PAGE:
U.S. Agriculture Secretary Sonny Perdue pointed out during his visit to Iowa last week that a Le Mars, Iowa native serves as his executive assistant.
Rachel Pick started working in Washington, D.C. as part of Senator Chuck Grassley’s staff before becoming an employee of the U.S. Senate in the Sergeant-At-Arms office. She says meeting Perdue was happenstance.
She says Perdue needed help getting to the Senate office building for one of the hearings, and Pick says a friend asked her if she would meet Perdue and his family and help them get to the hearing. Pick is a 2003 graduate of Le Mars Gehlen High School and grew up on a farm with her parents Wayne and Kelley Pick. She says her friend told Perdue of her farm background and that led him to ask her about a position in his office.
“Had a phone interview and then a couple of personal interviews over the weekend, and then on Monday they extended an offer to me,” Pick explains. “So, it was a fast and furious interview process to get over here — but I’m glad it happened.” Pick works with Perdue’s scheduler to be sure he gets to meetings and other appointments on time. Former Morningside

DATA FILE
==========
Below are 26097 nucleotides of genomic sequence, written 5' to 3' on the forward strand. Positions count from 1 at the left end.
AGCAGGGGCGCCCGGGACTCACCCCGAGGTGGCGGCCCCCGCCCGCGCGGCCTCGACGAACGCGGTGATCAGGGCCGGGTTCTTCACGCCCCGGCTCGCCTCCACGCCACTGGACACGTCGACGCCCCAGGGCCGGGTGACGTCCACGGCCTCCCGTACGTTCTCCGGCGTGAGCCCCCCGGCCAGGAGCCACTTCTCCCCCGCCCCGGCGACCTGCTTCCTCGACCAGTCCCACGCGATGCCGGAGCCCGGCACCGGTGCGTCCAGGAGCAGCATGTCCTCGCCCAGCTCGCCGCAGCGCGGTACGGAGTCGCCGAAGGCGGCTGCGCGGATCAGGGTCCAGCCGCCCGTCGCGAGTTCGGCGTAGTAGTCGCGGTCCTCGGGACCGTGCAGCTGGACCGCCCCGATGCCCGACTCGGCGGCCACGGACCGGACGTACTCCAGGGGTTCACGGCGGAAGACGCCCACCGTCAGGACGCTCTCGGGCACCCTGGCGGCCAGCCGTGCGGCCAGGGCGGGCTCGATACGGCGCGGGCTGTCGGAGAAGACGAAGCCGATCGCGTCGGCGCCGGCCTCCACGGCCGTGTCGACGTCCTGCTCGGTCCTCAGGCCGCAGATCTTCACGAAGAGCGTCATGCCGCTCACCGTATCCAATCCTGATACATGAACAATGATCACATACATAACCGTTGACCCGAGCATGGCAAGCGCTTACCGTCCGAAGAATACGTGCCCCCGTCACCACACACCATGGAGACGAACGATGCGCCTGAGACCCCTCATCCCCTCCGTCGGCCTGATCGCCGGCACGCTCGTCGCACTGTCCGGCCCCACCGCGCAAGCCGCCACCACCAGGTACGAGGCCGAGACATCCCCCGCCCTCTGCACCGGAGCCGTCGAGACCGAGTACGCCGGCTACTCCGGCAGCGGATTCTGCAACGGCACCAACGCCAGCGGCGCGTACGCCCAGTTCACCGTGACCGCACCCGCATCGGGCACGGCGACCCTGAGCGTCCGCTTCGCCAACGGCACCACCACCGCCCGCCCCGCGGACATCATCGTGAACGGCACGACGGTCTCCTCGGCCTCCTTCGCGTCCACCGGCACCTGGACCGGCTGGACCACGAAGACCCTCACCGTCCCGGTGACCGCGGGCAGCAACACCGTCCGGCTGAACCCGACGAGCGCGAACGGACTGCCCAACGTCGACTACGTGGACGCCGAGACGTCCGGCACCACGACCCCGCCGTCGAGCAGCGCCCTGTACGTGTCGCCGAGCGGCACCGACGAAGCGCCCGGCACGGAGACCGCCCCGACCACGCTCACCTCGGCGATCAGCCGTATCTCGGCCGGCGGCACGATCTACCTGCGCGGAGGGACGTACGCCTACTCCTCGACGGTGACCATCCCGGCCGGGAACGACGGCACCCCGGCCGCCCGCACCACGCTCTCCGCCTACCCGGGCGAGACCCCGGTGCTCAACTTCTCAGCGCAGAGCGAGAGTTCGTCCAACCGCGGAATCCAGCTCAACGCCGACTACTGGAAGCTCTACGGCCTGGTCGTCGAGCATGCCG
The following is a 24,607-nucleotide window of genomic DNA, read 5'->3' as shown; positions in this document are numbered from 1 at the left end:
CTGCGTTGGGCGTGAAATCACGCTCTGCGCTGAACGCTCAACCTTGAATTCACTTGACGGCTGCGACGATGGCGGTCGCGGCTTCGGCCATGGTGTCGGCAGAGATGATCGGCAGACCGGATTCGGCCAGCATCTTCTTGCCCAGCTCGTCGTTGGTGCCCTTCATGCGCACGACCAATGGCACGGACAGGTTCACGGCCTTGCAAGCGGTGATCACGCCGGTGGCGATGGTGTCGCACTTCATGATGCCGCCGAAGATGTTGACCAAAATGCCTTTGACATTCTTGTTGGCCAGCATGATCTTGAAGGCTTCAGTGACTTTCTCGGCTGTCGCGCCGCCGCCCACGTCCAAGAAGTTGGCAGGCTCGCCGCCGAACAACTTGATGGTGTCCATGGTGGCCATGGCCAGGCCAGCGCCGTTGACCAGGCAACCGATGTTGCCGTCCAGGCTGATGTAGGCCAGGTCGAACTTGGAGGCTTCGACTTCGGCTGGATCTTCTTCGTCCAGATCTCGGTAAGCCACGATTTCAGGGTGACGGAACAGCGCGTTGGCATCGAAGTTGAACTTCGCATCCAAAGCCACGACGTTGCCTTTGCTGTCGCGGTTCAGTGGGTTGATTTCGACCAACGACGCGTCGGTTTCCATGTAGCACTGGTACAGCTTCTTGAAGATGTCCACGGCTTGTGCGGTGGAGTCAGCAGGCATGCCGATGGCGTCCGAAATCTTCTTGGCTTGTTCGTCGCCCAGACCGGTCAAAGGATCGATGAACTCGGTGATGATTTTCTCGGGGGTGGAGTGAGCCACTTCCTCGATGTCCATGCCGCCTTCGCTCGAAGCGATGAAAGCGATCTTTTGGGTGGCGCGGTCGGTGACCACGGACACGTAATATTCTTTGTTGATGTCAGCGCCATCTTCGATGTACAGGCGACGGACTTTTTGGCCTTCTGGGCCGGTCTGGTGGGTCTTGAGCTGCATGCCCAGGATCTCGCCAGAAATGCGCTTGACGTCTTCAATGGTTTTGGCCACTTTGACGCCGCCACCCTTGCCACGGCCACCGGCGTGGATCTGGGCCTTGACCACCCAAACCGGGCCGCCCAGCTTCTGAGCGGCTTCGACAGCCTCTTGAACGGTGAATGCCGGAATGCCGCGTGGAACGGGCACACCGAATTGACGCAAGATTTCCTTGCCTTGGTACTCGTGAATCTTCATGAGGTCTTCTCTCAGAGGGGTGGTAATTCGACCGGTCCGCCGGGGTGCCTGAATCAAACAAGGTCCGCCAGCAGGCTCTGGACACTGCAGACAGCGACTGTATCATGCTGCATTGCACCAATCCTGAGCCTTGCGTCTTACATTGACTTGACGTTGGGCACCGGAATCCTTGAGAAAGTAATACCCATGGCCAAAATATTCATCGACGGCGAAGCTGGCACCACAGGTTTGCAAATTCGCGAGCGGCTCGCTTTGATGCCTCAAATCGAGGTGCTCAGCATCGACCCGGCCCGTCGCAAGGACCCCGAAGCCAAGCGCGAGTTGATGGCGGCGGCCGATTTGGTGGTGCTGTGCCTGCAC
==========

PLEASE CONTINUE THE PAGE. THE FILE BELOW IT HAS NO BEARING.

College professor, and rural Hinton resident Sam Clovis joined the U.S.D.A. shortly after Donald Trump took office. Pick says she sees him quite often.
“His office is currently just down the hall from me, so they commonly refer to us as the ‘Midwest Maffia,” Pick says. “I think we were both kind of surprised to realize that we grew up just about 25 miles away from each other. So, when we talk about home it brings up lots of good memories, and its nice to have someone in the office that knows almost to the county intersection of where you are talking about.” Pick says Secretary Perdue often talks to her about her opinions on ag issue.
She says she keeps an aerial picture of her family farm on her desk and whenever Perdue meets with cabinet members or others, he points out. “And I think that’s really cool that he does appreciate the fact that I did grow up on farm and that my dad still farms,” Pick says. Pick says she thought she would end up being a teacher in elementary education and special education when she was in high school, and had no idea that she would end up in Washington D.C.
(Reporting by Dennis Morrice, KLEM, Le Mars)